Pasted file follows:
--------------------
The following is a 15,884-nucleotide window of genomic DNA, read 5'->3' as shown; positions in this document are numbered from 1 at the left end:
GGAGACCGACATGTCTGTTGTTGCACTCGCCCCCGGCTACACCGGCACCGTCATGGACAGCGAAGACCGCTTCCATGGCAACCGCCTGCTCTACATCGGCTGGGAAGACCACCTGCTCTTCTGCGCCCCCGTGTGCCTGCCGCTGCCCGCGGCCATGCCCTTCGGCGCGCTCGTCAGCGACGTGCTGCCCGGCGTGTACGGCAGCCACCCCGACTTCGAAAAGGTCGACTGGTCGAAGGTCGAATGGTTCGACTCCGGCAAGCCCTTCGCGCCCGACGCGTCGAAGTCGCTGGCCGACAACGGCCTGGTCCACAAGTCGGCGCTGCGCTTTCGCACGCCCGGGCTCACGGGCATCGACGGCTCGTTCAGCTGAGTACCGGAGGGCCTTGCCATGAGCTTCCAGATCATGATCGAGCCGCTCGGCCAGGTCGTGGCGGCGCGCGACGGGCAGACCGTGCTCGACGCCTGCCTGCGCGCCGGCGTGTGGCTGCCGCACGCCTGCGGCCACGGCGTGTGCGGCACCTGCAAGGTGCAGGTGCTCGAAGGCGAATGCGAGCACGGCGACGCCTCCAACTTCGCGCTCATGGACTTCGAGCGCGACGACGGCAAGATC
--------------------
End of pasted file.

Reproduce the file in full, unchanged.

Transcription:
The following is a 15,884-nucleotide window of genomic DNA, read 5'->3' as shown; positions in this document are numbered from 1 at the left end:
GGAGACCGACATGTCTGTTGTTGCACTCGCCCCCGGCTACACCGGCACCGTCATGGACAGCGAAGACCGCTTCCATGGCAACCGCCTGCTCTACATCGGCTGGGAAGACCACCTGCTCTTCTGCGCCCCCGTGTGCCTGCCGCTGCCCGCGGCCATGCCCTTCGGCGCGCTCGTCAGCGACGTGCTGCCCGGCGTGTACGGCAGCCACCCCGACTTCGAAAAGGTCGACTGGTCGAAGGTCGAATGGTTCGACTCCGGCAAGCCCTTCGCGCCCGACGCGTCGAAGTCGCTGGCCGACAACGGCCTGGTCCACAAGTCGGCGCTGCGCTTTCGCACGCCCGGGCTCACGGGCATCGACGGCTCGTTCAGCTGAGTACCGGAGGGCCTTGCCATGAGCTTCCAGATCATGATCGAGCCGCTCGGCCAGGTCGTGGCGGCGCGCGACGGGCAGACCGTGCTCGACGCCTGCCTGCGCGCCGGCGTGTGGCTGCCGCACGCCTGCGGCCACGGCGTGTGCGGCACCTGCAAGGTGCAGGTGCTCGAAGGCGAATGCGAGCACGGCGACGCCTCCAACTTCGCGCTCATGGACTTCGAGCGCGACGACGGCAAGATC